McCants said CCPMRC owes its origin to an encounter with a senior official from the District’s Health Emergency Preparedness and Response Administration who visited a student-run wellness fair.
“He was so impressed. It was the first time he saw what pharmacy students were able to do, and the gamut of what pharmacy was able to do,” McCants said of the official. “We had blood pressure screenings, diabetes screenings, nutrition education, an exercise class, and all that type of stuff.”
She said the agency at the time was looking for ways to identify and train volunteers to conduct mass immunization campaigns. After discovering that pharmacists and student pharmacists could handle the tasks, the official worked with the college of pharmacy to establish the MRC unit.
McCants, who had experience administering health department grants, became involved in the project when she responded to an email request from the students asking for a faculty advisor.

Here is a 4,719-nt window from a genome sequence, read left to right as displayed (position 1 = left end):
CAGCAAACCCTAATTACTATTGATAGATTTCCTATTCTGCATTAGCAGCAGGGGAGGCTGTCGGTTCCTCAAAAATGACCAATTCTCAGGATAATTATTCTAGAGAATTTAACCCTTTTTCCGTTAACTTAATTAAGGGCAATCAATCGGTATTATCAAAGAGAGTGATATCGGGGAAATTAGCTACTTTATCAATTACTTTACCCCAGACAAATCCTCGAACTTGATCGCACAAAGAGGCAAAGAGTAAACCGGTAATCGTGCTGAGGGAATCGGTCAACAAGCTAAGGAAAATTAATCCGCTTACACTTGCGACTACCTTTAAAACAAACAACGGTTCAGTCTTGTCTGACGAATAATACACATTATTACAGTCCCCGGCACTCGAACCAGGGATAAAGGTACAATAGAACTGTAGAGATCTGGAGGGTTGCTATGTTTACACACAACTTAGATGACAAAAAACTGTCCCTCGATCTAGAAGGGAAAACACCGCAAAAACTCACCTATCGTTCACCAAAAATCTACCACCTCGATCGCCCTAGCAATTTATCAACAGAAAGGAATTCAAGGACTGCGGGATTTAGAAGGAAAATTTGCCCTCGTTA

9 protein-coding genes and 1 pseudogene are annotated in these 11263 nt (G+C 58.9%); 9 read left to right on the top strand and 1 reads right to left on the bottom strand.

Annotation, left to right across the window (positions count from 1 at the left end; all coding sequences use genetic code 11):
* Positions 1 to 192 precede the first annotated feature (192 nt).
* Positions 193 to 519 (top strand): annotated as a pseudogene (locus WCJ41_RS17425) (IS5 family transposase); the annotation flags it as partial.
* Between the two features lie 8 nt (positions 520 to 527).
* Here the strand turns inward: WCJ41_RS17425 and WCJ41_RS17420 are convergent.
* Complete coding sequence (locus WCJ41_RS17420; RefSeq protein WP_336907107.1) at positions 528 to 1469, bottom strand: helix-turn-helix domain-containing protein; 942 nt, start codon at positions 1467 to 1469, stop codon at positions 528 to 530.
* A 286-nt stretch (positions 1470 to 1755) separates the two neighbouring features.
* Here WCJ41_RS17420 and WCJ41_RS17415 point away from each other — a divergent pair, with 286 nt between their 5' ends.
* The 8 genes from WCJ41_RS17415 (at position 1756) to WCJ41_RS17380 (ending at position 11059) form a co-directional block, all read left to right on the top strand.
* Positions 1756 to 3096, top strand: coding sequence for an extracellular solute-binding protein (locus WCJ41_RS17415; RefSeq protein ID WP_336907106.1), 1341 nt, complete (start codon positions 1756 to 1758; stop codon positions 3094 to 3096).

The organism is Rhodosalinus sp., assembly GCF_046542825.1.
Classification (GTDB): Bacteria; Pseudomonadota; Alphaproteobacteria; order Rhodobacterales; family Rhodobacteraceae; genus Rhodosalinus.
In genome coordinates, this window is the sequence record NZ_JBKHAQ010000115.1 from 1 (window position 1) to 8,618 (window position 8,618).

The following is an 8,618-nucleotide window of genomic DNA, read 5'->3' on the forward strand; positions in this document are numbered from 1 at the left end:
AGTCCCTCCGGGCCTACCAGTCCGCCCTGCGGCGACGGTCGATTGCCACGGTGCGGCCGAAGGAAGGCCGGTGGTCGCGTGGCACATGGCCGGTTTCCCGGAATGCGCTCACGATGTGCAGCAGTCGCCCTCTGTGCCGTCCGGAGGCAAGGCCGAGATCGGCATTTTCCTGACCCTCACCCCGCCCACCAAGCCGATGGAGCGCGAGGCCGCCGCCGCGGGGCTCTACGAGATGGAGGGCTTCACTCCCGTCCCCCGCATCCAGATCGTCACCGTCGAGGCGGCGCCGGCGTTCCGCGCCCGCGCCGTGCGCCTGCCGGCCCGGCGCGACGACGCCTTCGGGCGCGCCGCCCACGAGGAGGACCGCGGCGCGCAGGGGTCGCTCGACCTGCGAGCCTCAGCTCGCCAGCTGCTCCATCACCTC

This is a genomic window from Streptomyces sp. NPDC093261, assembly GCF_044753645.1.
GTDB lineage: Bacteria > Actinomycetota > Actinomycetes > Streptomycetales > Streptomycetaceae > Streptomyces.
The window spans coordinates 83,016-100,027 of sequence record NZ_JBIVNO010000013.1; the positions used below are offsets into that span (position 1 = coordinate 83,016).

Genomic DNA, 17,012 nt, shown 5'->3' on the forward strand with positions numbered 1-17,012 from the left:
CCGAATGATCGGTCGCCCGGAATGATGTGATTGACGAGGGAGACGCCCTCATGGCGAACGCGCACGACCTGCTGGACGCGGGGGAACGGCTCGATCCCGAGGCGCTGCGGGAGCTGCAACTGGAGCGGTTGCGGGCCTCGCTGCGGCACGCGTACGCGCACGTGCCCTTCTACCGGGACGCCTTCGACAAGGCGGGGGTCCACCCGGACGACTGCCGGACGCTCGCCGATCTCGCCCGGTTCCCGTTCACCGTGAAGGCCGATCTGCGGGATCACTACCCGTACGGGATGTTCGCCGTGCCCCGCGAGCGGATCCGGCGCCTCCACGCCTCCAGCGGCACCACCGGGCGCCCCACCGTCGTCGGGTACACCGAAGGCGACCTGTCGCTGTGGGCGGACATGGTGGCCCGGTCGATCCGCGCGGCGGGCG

“I basically just got lucky,” she said.
Walker said that over the years, the unit has held educational symposiums for pharmacists and pharmacy technicians on cardiopulmonary resuscitation training, naloxone training, emergency preparedness, and other topics.
The pandemic has resulted in a shift to virtual training, including a late September symposium.
“We had over 75 pharmacists and pharmacy students who attended,” McCants said. She said the group expects to be actively involved in mass influenza vaccination campaigns in the city this fall.
For additional information about CCPMRC and the homeless project, view the June 16 video poster presentation from Howard University College of Pharmacy students Zulikhat Segunmaru and Rukiya Umoja. The virtual event was hosted by the National Association of Boards of Pharmacy.
[This news story will appear in an upcoming issue of AJHP.]